Wednesday, March 5, 2008


Recently I read that Robert Latimer is finally being released after being convicted of murder for the 1993 mercy killing of his severely disabled daughter. For those of you unfamiliar with the case I’m talking about, here’s a bastardized summary: Robert Latimer, a canola and wheat farmer, was the father of a quadriplegic and severely mentally stunted daughter named Tracy. Every moment of this girl’s life would have been pain, and there would be no light at the end of this tunnel. In 1993, Latimer used carbon monoxide to end her life. He was convicted of murder, and during his trial, and throughout his entire prison term, he maintained that he did this to end her pain, and was motivated by love, and nothing else. Those of you who want to read more can do so on Wikipedia.

Personally, I think he should have just shut the hell up about being justified, not because of controversy, but because it would have gotten him out of prison faster. The parole boards want to hear that you feel remorse and that you’ve been rehabilitated. They do not want to hear about how you excuse your actions. I agree with his reasons, but I don’t think it’s worth it to keep yourself incarcerated, trying to prove the system wrong. Wait until you’re out, and then speak your peace.

Both my parents are lawyers, and while that doesn’t make me an expert on law, it does give me a quick window into it, complete with two jolly green law giants to give me a tour, and it wasn’t that long ago that we were talking about the Latimer case. For a long time I was torn up about which way I felt about it, but I had concluded that the law was the law, and that regardless of whether it was “morally” right or wrong in this particular case was perhaps not as important as maintaining the law itself. If you let just one person justify the willful killing of another person, then you set a very dangerous precedent.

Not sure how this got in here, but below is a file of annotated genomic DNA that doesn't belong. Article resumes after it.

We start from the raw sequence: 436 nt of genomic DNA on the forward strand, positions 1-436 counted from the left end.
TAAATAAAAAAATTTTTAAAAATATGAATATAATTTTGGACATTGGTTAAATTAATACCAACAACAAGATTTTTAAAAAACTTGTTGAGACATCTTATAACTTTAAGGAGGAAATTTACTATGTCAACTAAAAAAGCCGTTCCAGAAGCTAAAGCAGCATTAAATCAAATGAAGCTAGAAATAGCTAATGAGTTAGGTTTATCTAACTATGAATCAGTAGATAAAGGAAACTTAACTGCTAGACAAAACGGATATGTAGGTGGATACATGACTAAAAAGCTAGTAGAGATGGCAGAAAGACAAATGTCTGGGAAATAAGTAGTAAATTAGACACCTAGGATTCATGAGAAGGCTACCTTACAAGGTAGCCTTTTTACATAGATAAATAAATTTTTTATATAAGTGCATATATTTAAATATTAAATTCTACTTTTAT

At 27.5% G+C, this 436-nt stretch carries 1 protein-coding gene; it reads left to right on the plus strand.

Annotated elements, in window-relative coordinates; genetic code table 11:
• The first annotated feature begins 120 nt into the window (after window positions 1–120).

A few months ago, I was dining with a group of lawyer friends, and one of them brought up a fact that completely changed my mind. I was reminded of this yesterday when I watched 12 Angry Men.

No matter what the law says, it is a jury’s right to give a verdict of not guilty. Even if all the facts are in, complete with a confession by the accused, the jurors can still concluded that the defendant is not guilty if they feel what he did was not an evil act. In law, there are a few clever provisions such as this for judges and jury alike that allow for them to throw out aspects of the law if they achieve an absurd result. For example, in some states adultery can be penalized with a ten year prison term. Now, while I don’t approve of cheating on your spouse, ten years is the sort of sentence you give to bank robbers, and other mid-level psychopaths. Falling in love with another person is hardly the worst thing in the world.

Here’s the catch. A lawyer is technically not allowed to instruct the jury that they don’t have to convict. I don’t know why this is so. It makes no sense to me. I would think a jury should be advised of all of there rights. Of course, that might wind up being a book, but there must be some middle ground. I mean, I think this particular detail is pretty important, and if you were to give a jury a list of just ten things they need to know, nay five, this would be on it.

Many people seem to think of the justice system as a means of punishing criminals. I think that sort of a savage and selfish approach to it. I don’t think it’s about vengeance or retribution. It is about public safety. You ask the question: Is this person a danger to society? And if he isn’t, you lock him up until he’s no longer a threat, hence rehabilitating him.

So, what are the chances Latimer will be a threat upon his release? Well, let me put it this way, how many other severely mentally disabled daughters does he have? Morality aside, the chances of recidivism are nil to none.

But morally speaking, I’m a little tired of the dogma surrounding the idea that all life is sacred. Some people’s lives are clearly not, (to themselves, anyway), and keeping them alive is not an act of kindness; it is an act of cruelty. Allowing them to die, that is an act of mercy. And I know it can be very difficult for people, because we tend to want to hold on to our relatives way beyond their expiry dates. I’d like to think when I’m terminally ill, and vomiting up everything I try to eat, that someone will have the decency to give me a morphine overdose or something, so that I can just slip away in a nice dream.

Well, that’s my rant for the day. I don’t really have a conclusion, because for this issue, there really isn’t one. It is one of those things that will be the point of human contention for a very long time. I will say that I approve of the release of Bob Latimer, and frankly think it’s about friggin’ time. It’s absurd to put men like that in prison. It’s certainly doesn’t make the world a better place.

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